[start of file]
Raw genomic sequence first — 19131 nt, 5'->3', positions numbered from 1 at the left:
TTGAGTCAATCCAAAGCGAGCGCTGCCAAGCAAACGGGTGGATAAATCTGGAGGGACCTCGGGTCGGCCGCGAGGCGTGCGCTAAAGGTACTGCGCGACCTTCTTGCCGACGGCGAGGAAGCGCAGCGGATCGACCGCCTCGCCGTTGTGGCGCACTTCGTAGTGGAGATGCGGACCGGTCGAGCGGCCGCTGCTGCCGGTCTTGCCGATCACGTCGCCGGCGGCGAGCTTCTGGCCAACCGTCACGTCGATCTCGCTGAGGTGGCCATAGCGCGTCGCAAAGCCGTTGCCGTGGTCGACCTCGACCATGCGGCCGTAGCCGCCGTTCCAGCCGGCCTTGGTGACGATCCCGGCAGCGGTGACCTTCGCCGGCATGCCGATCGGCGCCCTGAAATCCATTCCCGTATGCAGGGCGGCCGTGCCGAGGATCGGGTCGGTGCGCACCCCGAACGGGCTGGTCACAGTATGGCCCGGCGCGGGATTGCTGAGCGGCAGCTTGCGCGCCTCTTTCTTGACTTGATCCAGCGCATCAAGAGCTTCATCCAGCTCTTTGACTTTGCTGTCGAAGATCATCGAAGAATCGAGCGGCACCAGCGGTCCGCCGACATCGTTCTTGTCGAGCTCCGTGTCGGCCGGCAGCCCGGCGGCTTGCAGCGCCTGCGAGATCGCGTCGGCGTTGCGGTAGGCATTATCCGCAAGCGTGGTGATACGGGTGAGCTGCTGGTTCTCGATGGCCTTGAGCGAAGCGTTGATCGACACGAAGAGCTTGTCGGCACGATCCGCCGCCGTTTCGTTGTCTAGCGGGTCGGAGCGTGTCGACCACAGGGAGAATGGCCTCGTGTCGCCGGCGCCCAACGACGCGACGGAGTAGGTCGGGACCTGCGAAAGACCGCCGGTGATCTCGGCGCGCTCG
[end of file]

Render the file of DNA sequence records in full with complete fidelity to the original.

Raw genomic sequence first — 19131 nt, 5'->3', positions numbered from 1 at the left:
TTGAGTCAATCCAAAGCGAGCGCTGCCAAGCAAACGGGTGGATAAATCTGGAGGGACCTCGGGTCGGCCGCGAGGCGTGCGCTAAAGGTACTGCGCGACCTTCTTGCCGACGGCGAGGAAGCGCAGCGGATCGACCGCCTCGCCGTTGTGGCGCACTTCGTAGTGGAGATGCGGACCGGTCGAGCGGCCGCTGCTGCCGGTCTTGCCGATCACGTCGCCGGCGGCGAGCTTCTGGCCAACCGTCACGTCGATCTCGCTGAGGTGGCCATAGCGCGTCGCAAAGCCGTTGCCGTGGTCGACCTCGACCATGCGGCCGTAGCCGCCGTTCCAGCCGGCCTTGGTGACGATCCCGGCAGCGGTGACCTTCGCCGGCATGCCGATCGGCGCCCTGAAATCCATTCCCGTATGCAGGGCGGCCGTGCCGAGGATCGGGTCGGTGCGCACCCCGAACGGGCTGGTCACAGTATGGCCCGGCGCGGGATTGCTGAGCGGCAGCTTGCGCGCCTCTTTCTTGACTTGATCCAGCGCATCAAGAGCTTCATCCAGCTCTTTGACTTTGCTGTCGAAGATCATCGAAGAATCGAGCGGCACCAGCGGTCCGCCGACATCGTTCTTGTCGAGCTCCGTGTCGGCCGGCAGCCCGGCGGCTTGCAGCGCCTGCGAGATCGCGTCGGCGTTGCGGTAGGCATTATCCGCAAGCGTGGTGATACGGGTGAGCTGCTGGTTCTCGATGGCCTTGAGCGAAGCGTTGATCGACACGAAGAGCTTGTCGGCACGATCCGCCGCCGTTTCGTTGTCTAGCGGGTCGGAGCGTGTCGACCACAGGGAGAATGGCCTCGTGTCGCCGGCGCCCAACGACGCGACGGAGTAGGTCGGGACCTGCGAAAGACCGCCGGTGATCTCGGCGCGCTCG